“The nature of a 4×4 ambulance means an increased floor height, significantly increasing the risk of injury while loading and unloading the ambulance. Musculoskeletal injuries are by far the leading cause of injury for paramedics.”

Paramedics also found the 4×4 chassis to have a much stiffer and rougher riding suspension, affecting the comfort of patients being transported in the unit.

Specific to rural areas, the service has introduced ambulances with a longer wheelbase chassis which allows for a larger fuel tank to increase range and provide additional storage space for winter gear for the paramedics, she said.

“As we continue our regular replacement of vehicles, more of these ambulances will be in rural areas such as Houston,” Miller said.

And when ambulance crews do need assistance during winter weather conditions, such as dealing with snowed-in rural driveways, they’ll call on other first responder services.

BCEHS had nine four wheel drive ambulances in their provincial fleet. One is used for training and learning and the others are in Burns Lake, Dease Lake, Seton Portage, Zeballos, Gold Bridge, Bella Coola, Lillooet and Pemberton.

READ MORE: Night vision for Rupert’s air ambulances


Jenna Cocullo | Journalist
Jenna Cocullo 
Send Jenna email
Like the The Northern View on Facebook
Follow us on Twitter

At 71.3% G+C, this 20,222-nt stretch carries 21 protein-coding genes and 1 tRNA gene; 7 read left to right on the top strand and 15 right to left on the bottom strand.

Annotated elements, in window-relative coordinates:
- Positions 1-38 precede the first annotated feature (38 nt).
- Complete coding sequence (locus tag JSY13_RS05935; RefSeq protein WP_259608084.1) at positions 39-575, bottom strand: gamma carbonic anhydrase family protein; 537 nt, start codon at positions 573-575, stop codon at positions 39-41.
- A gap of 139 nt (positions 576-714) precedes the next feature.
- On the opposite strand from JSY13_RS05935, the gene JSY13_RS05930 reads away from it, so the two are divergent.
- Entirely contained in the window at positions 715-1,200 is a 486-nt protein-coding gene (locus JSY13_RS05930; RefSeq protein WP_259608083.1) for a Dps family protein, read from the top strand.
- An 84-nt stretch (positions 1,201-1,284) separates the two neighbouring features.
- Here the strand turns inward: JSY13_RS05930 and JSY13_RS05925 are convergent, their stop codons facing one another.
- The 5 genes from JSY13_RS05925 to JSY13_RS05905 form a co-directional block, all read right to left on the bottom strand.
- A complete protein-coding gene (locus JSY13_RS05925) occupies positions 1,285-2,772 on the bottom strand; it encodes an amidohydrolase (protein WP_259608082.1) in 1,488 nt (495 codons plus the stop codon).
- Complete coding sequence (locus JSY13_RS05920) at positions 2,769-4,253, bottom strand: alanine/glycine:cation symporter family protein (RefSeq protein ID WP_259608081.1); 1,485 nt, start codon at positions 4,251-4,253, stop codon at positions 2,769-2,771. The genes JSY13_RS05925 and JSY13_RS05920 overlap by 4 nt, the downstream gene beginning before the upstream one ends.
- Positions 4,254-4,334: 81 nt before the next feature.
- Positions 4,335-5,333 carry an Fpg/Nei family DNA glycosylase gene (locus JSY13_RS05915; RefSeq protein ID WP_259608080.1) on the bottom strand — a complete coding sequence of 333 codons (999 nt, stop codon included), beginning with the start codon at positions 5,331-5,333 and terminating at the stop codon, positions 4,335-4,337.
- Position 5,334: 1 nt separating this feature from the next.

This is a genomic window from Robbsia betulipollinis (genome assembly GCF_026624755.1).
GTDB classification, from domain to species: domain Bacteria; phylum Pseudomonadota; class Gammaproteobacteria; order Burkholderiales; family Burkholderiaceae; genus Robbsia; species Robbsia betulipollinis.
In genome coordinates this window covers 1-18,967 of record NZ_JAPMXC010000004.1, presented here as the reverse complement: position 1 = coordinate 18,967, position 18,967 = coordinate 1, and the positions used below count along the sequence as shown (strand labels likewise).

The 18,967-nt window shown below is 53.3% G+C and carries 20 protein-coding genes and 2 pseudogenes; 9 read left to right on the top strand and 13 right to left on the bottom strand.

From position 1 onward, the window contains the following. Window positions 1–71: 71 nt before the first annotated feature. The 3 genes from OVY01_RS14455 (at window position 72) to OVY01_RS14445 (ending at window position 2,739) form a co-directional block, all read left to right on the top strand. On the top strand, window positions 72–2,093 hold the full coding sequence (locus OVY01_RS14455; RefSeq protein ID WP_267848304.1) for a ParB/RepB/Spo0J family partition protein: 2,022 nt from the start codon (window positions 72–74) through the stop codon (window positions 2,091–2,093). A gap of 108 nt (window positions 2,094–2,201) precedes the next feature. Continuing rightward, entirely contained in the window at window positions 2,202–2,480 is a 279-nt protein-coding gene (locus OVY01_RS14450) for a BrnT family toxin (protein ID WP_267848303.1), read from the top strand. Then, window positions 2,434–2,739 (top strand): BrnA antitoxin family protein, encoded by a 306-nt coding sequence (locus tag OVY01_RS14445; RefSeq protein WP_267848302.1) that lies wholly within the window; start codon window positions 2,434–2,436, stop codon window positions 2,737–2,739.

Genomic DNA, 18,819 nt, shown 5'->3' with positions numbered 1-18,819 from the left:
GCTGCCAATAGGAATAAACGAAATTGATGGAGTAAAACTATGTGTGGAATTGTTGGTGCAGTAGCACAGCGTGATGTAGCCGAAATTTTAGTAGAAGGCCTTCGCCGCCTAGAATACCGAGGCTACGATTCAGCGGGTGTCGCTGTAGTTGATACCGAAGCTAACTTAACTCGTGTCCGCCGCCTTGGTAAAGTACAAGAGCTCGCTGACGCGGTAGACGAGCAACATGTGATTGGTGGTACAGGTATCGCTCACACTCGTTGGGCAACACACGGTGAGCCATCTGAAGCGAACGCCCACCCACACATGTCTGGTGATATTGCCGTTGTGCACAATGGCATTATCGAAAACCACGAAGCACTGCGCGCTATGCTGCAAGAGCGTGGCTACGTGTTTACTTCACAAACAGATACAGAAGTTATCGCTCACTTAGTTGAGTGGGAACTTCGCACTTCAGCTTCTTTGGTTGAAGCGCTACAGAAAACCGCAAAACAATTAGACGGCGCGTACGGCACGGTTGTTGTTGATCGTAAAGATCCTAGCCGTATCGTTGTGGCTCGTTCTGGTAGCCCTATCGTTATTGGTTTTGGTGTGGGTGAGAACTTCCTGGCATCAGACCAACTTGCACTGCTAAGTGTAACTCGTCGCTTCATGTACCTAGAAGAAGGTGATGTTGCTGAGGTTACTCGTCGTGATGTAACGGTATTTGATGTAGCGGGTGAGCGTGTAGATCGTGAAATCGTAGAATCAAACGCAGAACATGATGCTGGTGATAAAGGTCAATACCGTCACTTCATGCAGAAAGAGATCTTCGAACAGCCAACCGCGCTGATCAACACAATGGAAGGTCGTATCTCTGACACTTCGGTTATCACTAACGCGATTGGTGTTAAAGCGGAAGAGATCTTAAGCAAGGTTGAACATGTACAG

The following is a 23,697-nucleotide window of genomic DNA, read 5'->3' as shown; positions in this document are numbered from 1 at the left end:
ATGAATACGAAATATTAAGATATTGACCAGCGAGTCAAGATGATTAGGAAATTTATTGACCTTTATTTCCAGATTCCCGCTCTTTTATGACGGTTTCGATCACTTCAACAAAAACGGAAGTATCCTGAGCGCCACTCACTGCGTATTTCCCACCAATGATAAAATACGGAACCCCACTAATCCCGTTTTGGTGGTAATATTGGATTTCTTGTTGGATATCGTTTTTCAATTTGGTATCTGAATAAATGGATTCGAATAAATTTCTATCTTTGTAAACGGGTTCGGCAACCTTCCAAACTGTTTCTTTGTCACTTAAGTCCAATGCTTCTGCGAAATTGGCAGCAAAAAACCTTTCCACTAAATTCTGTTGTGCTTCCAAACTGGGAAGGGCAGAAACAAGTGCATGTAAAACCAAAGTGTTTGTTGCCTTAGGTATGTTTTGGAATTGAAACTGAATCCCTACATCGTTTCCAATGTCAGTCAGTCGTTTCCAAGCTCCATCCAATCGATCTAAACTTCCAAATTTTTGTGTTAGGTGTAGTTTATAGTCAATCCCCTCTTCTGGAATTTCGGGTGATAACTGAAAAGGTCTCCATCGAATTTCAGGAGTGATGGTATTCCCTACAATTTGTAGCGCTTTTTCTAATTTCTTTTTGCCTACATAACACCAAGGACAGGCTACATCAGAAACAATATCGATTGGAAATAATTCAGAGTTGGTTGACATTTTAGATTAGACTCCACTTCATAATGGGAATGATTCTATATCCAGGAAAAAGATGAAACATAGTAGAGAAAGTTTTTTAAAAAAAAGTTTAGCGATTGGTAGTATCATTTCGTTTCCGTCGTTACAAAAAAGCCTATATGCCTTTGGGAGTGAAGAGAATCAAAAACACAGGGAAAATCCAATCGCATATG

Get local stories you won't find anywhere else right to your inbox.
Sign up here

Just Posted

City to lease space at Canfisco site, PRGA top of list

The Prince Rupert Gymnastics Association has plans to expand their facilities

Coastal GasLink stresses pipeline ‘on a schedule’ as B.C. appoints liaison for Wet’suwet’en

670-kilometre pipeline is schedule to be completed by end of 2023

Anticipated adverse weather leads to ferry rescheduling, Prince Rupert and Haida Gwaii

Sailing for the Northern Expedition, Skidegate has been revised by BC Ferries

Three fires in two days

Fires crews kept busy in Prince Rupert

UPDATE: Power restored after outage in Prince Rupert

Power was out in the entire downtown area for a time on Sunday afternoon

VIDEO: Canada’s first presumptive case of coronavirus officially confirmed

Both patient and wife arrived on a China Southern Airlines flight after having been to Wuhan

WEB POLL: Will you be watching the Super Bowl?

The Chiefs and 49ers are ready to decide football’s ultimate crown

First-place Canucks beat Blues 3-1 for ninth straight home win

Miller nets pair as Vancouver defeats Cup champs

Swapping grape varieties can help winemakers adapt to climate change: UBC study

Report says 56% of wine-grape-growing regions would be lost if global climate warms by 2 C

Alberta premier wants feds to approve Teck mine for benefit of First Nations

Kenney: ‘Surely [reconciliation] means saying yes to economic development for First Nations people’

Police search for man who went missing from Vernon hotel

Jay Rosenberger, 38, was last seen Friday

NDP suggests easing secondary housing rules for B.C. farmland

Lana Popham proposes guest homes not just for relatives

After four sexual assaults in the same B.C. park, RCMP ask women not to walk alone

Four sexual assaults took place in Glen Park over two months

BC Place lights up in purple and yellow to honour Kobe Bryant

Kobe Bryant, his 13-year-old daughter and seven others were killed in a helicopter crash

Most Read